Central and southern Argentina.
Scrub desert and grassland.
Head and body are brown, rump is dark almost black with prominent white fringe around the base; belly is white.
Maras are one of the few mammals that are monogamous (pairs mate for life). The young are kept in a communal burrow called a creche. As many as 15 pairs of maras may deposit their young in one creche. Although pups are well developed and can start grazing within 24 hours of birth, they remain in the creche for up to four months. Mothers return several times a day to nurse their young.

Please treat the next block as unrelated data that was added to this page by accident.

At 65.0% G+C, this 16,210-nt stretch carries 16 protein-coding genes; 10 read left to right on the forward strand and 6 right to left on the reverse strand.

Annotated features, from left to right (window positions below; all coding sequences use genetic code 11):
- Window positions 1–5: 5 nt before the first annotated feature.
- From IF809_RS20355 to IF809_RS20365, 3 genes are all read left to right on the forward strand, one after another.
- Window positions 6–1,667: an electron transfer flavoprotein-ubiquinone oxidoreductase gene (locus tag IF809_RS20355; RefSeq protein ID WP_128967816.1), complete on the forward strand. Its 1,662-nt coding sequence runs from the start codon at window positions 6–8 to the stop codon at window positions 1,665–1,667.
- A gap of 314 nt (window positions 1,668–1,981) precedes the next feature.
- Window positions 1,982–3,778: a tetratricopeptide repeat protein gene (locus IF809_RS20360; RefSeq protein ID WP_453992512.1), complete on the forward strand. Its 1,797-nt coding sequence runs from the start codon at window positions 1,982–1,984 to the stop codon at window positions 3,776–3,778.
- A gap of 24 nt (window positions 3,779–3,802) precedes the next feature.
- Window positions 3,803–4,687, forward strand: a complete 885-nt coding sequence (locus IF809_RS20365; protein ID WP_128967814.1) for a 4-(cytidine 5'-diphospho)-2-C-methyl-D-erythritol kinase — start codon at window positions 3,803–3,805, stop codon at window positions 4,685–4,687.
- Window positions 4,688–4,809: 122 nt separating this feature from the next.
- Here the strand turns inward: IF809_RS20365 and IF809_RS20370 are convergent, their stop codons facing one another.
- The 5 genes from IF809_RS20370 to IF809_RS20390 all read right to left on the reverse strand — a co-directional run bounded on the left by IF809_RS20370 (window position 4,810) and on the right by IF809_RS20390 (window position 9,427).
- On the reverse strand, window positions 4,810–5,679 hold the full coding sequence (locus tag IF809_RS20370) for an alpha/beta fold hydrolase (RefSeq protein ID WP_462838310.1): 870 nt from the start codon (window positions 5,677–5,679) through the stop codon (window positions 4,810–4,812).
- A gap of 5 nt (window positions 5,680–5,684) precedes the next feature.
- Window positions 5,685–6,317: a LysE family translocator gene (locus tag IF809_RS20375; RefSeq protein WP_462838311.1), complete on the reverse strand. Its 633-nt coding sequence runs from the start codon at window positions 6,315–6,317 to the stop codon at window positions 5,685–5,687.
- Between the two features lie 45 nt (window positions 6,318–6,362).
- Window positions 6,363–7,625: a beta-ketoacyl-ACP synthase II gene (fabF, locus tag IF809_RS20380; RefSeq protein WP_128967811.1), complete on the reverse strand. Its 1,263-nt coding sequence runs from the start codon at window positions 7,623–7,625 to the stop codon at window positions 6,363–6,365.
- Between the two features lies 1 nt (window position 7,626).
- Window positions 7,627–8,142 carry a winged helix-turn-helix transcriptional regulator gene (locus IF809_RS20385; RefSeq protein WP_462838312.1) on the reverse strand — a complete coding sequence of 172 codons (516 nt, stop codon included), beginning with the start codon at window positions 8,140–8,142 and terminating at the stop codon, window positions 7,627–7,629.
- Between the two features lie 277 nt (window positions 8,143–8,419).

|Did YOU Know?|
|Although maras resemble rabbits, they are actually rodents.|
|Weight:||about 17 pounds|
|Wild Diet:||Primarily short grasses and herbs.|
|Predators:||Females may have several litters of 1-3 precocial (well developed at birth) young each year. Gestation is about 75 days.|
|USFWS Status:||Not Listed|
|CITES Status:||Not Listed|
|Where at the Zoo?||Small Animal Building: Temperate Zone|